Manchester Jewish Museum reveals July return

Reopening follows £6 million redesign and extension providing many new facilities


Manchester Jewish Museum will reopen on July 2 after a £6 million redesign and extension.

Making the announcement this week, the museum said the reopening would coincide with the Manchester International Festival, of which it will be part.

The two-year redevelopment, part funded by a National Lottery grant, has transformed the Cheetham Hill premises. Features include a gallery, café, shop and learning studio and kitchen, plus the restoration of its former Sephardi synagogue, which is Grade II* listed and dates back to 1874.

It houses some 31,000 eclectic objects ranging from letters and photos to a Russian washboard used as a cricket bat, a suppository mould and a ceremonial trowel from 1857. Many will be displayed for first time in the new gallery.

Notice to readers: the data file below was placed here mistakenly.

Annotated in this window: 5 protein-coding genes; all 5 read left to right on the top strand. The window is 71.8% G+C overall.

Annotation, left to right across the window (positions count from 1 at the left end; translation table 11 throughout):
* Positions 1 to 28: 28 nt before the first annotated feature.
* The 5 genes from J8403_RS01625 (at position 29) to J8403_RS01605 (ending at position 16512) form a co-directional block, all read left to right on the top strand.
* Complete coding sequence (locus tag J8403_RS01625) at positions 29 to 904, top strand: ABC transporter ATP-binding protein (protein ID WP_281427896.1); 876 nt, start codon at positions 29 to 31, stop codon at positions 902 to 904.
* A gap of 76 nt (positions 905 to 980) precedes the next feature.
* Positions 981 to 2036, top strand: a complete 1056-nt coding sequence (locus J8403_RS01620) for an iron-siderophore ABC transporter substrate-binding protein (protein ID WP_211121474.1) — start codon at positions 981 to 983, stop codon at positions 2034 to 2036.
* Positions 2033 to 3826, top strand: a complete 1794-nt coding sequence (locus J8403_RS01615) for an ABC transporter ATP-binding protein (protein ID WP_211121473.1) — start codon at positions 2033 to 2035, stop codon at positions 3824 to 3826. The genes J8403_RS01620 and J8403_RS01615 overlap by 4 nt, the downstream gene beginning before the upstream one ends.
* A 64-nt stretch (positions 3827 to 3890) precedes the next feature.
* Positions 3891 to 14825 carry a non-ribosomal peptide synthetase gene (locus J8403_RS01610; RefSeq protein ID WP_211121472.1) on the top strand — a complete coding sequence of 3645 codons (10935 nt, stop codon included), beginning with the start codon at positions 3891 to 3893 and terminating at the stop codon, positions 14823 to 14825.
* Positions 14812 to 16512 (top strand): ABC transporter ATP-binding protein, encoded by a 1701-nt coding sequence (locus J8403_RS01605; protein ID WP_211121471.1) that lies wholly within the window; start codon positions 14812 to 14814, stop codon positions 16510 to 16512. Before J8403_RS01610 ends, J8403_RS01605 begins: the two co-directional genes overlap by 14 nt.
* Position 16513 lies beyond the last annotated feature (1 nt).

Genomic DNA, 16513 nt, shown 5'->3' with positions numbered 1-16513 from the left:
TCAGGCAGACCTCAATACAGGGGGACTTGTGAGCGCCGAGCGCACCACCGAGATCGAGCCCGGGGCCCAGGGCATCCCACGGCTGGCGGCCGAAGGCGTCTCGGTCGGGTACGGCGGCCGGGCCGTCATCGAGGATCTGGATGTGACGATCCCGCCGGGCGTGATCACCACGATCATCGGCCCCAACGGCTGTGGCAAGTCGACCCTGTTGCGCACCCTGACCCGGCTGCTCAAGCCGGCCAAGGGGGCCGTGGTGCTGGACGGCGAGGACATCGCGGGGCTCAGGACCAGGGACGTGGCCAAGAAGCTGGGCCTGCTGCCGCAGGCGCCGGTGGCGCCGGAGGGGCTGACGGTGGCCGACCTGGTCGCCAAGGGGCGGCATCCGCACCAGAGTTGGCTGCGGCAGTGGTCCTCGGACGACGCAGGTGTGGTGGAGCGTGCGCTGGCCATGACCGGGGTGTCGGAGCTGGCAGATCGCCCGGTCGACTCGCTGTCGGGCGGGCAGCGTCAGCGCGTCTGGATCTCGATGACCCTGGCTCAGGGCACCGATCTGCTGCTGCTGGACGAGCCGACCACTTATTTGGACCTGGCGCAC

Museum CEO Max Dunbar said that “after years of planning, fundraising and consultations, plus a global pandemic to navigate through, we cannot believe we are finally here.

“We really feel we have something special to share with everyone. Our magnificently restored synagogue is a rare gem and is in itself a living artefact, telling the story of Jewish migration from the 1870s.”

It was reopening “at a time when a museum designed to bring people together is needed more than ever”.

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